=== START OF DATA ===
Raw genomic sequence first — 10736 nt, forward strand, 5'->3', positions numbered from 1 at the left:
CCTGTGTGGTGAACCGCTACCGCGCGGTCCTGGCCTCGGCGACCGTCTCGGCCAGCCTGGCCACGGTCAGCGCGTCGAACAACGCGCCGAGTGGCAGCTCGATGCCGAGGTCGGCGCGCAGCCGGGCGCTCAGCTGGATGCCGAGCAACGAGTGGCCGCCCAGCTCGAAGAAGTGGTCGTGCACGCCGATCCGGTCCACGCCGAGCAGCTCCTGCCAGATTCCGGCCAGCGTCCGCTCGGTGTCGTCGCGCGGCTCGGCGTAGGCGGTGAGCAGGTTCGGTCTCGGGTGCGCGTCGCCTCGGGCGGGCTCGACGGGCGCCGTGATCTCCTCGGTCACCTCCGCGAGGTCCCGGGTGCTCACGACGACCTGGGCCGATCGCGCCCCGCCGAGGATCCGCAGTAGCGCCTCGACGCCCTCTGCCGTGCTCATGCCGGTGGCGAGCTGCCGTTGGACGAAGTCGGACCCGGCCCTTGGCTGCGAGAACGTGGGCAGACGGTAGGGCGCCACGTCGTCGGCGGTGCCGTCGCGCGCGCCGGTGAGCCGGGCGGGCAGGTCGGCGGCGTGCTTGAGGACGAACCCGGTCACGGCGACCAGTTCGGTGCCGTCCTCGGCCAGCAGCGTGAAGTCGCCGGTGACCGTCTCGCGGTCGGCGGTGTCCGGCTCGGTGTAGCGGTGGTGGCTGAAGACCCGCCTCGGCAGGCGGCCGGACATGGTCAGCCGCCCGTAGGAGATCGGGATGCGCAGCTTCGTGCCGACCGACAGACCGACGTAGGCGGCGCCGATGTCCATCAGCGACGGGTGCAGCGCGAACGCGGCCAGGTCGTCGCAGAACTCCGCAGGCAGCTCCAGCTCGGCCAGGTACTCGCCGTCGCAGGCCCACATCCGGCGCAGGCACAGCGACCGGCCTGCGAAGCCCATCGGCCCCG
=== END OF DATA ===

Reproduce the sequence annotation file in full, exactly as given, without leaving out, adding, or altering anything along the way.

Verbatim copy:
Raw genomic sequence first — 10736 nt, forward strand, 5'->3', positions numbered from 1 at the left:
CCTGTGTGGTGAACCGCTACCGCGCGGTCCTGGCCTCGGCGACCGTCTCGGCCAGCCTGGCCACGGTCAGCGCGTCGAACAACGCGCCGAGTGGCAGCTCGATGCCGAGGTCGGCGCGCAGCCGGGCGCTCAGCTGGATGCCGAGCAACGAGTGGCCGCCCAGCTCGAAGAAGTGGTCGTGCACGCCGATCCGGTCCACGCCGAGCAGCTCCTGCCAGATTCCGGCCAGCGTCCGCTCGGTGTCGTCGCGCGGCTCGGCGTAGGCGGTGAGCAGGTTCGGTCTCGGGTGCGCGTCGCCTCGGGCGGGCTCGACGGGCGCCGTGATCTCCTCGGTCACCTCCGCGAGGTCCCGGGTGCTCACGACGACCTGGGCCGATCGCGCCCCGCCGAGGATCCGCAGTAGCGCCTCGACGCCCTCTGCCGTGCTCATGCCGGTGGCGAGCTGCCGTTGGACGAAGTCGGACCCGGCCCTTGGCTGCGAGAACGTGGGCAGACGGTAGGGCGCCACGTCGTCGGCGGTGCCGTCGCGCGCGCCGGTGAGCCGGGCGGGCAGGTCGGCGGCGTGCTTGAGGACGAACCCGGTCACGGCGACCAGTTCGGTGCCGTCCTCGGCCAGCAGCGTGAAGTCGCCGGTGACCGTCTCGCGGTCGGCGGTGTCCGGCTCGGTGTAGCGGTGGTGGCTGAAGACCCGCCTCGGCAGGCGGCCGGACATGGTCAGCCGCCCGTAGGAGATCGGGATGCGCAGCTTCGTGCCGACCGACAGACCGACGTAGGCGGCGCCGATGTCCATCAGCGACGGGTGCAGCGCGAACGCGGCCAGGTCGTCGCAGAACTCCGCAGGCAGCTCCAGCTCGGCCAGGTACTCGCCGTCGCAGGCCCACATCCGGCGCAGGCACAGCGACCGGCCTGCGAAGCCCATCGGCCCCG